Long Beach port board OKs new container fee to pay for clean truck plan

| Tuesday, December 18, 2007

In the latest of a recent flurry of port emission rules, the Port of Long Beach’s governing body voted Monday, Dec. 17, to impose a $35 fee for every 20 feet of container length.

Port officials plan to use the fee to purchase $1.6 billion of new trucks, truck engines and retrofits in order to clean up one of California’s dirtiest shipping ports. The Port of Los Angeles is scheduled to adopt an identical plan at its Harbor Commission meeting Thursday, Dec. 20.

“Today’s vote will help ensure that, in a short time, only the cleanest trucks will operate at the ports,” said Mario Cordero, president of the Harbor Commission, according to a port-issued statement.

In November, the twin ports of Los Angeles and Long Beach approved clean truck programs that ban pre-1989 trucks by the fall of 2008. The new regs will ban all trucks that don’t meet 2007 emission standards by 2012.

Also, in early December, the California Air Resources Board approved its own ban on older trucks. It begins phasing in on Dec. 31, 2009, and will ban by Dec. 31, 2013, all trucks that don’t meet 2007 emission standards.

OOIDA leaders have met with officials from the twin ports at L.A./Long Beach to express concerns about a Teamsters-backed amendment to the clean truck program that would ban truck drivers who weren’t company employees. That plan also would limit companies allowed into the ports to a specific list of licensed concessionaires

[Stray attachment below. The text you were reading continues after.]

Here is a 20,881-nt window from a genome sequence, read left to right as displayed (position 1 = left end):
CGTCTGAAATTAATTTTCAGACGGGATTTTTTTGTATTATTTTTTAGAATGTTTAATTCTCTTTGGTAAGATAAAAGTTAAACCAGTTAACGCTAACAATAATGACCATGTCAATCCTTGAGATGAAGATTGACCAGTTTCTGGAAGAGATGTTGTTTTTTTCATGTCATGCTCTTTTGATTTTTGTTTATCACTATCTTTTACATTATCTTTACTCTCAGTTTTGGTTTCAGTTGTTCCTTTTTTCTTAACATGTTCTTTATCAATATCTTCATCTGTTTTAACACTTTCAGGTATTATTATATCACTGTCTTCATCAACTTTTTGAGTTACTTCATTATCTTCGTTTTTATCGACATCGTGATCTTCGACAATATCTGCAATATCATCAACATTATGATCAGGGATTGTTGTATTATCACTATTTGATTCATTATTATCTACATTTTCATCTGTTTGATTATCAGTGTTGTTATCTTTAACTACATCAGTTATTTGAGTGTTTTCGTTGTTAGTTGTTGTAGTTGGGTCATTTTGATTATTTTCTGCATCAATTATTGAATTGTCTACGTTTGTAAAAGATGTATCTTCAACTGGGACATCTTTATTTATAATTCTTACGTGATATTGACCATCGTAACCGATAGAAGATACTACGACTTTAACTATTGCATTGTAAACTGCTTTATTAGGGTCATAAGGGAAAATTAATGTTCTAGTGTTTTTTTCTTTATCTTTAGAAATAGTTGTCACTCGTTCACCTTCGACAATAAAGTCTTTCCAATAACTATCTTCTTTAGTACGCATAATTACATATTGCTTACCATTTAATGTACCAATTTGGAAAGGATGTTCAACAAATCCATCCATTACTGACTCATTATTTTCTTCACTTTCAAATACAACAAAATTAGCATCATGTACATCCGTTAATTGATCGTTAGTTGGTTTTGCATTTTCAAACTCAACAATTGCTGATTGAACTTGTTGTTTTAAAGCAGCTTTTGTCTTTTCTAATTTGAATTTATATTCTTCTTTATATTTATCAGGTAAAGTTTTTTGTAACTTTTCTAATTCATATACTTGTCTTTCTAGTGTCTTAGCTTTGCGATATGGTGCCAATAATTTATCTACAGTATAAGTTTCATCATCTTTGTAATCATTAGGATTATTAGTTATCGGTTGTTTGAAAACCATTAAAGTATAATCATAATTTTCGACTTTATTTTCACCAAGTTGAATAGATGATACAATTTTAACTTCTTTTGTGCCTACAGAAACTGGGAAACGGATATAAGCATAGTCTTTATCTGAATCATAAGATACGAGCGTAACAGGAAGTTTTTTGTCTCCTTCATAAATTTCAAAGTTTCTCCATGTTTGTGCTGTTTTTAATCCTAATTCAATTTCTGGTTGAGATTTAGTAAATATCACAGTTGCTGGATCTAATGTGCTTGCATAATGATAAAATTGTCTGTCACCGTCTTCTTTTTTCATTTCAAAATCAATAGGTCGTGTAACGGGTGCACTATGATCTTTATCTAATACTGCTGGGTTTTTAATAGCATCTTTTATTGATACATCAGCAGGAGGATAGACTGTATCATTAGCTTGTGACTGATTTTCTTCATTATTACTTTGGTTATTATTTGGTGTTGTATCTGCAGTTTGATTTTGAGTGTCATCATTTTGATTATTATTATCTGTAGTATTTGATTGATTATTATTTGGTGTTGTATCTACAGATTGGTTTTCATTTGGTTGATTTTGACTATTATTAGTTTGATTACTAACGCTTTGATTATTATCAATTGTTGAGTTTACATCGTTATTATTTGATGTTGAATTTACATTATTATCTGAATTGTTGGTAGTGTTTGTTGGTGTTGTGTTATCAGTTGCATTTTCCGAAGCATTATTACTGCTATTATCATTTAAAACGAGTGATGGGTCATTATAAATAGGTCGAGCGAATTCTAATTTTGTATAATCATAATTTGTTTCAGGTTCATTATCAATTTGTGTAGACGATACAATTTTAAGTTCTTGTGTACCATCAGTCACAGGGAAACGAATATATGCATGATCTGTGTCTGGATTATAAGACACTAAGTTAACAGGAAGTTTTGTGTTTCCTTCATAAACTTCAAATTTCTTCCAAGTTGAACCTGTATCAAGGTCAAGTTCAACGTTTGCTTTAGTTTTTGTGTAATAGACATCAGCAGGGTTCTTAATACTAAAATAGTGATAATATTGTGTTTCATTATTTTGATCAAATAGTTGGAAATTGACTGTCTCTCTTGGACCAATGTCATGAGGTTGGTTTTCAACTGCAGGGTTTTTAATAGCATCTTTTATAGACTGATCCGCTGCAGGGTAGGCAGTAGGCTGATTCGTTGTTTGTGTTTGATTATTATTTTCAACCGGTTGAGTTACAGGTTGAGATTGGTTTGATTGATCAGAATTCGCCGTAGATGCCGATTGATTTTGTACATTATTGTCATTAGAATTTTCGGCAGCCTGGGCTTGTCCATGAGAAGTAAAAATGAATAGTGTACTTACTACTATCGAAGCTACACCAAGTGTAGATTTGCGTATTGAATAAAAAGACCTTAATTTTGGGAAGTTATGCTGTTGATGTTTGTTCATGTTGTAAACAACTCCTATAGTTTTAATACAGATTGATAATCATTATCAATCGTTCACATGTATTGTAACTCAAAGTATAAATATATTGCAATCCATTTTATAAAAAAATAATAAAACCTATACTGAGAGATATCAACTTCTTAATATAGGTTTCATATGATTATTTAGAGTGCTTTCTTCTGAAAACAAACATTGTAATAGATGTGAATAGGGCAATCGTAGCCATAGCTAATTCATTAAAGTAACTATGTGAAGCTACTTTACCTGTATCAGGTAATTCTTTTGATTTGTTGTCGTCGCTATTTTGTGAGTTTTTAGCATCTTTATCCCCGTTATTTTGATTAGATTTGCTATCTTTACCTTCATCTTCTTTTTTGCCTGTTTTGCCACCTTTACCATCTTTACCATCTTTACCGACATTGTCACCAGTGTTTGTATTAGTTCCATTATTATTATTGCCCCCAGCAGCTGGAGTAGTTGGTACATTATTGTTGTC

The ports of Los Angeles and Long Beach are scheduled to consider those additional measures in either January or February 2008, a Port of Los Angeles spokesman recently confirmed to Land Line.

Joe Rajkovacz, an OOIDA regulatory affairs specialist, also has spoken with officials at the Federal Maritime Commission regarding the port plans.

The Federal Maritime Commission falls under the jurisdiction of the Transportation Department and regulates a variety of international shipping processes. The agency has more power to regulate when more than one port adopts identical policies, and when the flow of interstate commerce may be affected by local port regulations.

During an October meeting with the officials from the Maritime Commission, Rajkovacz conveyed OOIDA’s position that owner-operators should not be burdened with a port truck registry or be blocked from having access to the ports.

If the ports of Los Angeles and Long Beach bar most truckers, it could create an expensive, inefficient system. Owner-operators without port access would have to stop and pay a driver with access to take a container inside, Rajkovacz said.

Nevertheless, port officials seem ready to roll full steam ahead. “The next step will be to work with the trucking industry and other stakeholders to coordinate a smooth transition to a cleaner truck fleet,” Cordero said in the news release.

– by Charlie Morasch, staff writer
charlie_morasch@landlinemag.com

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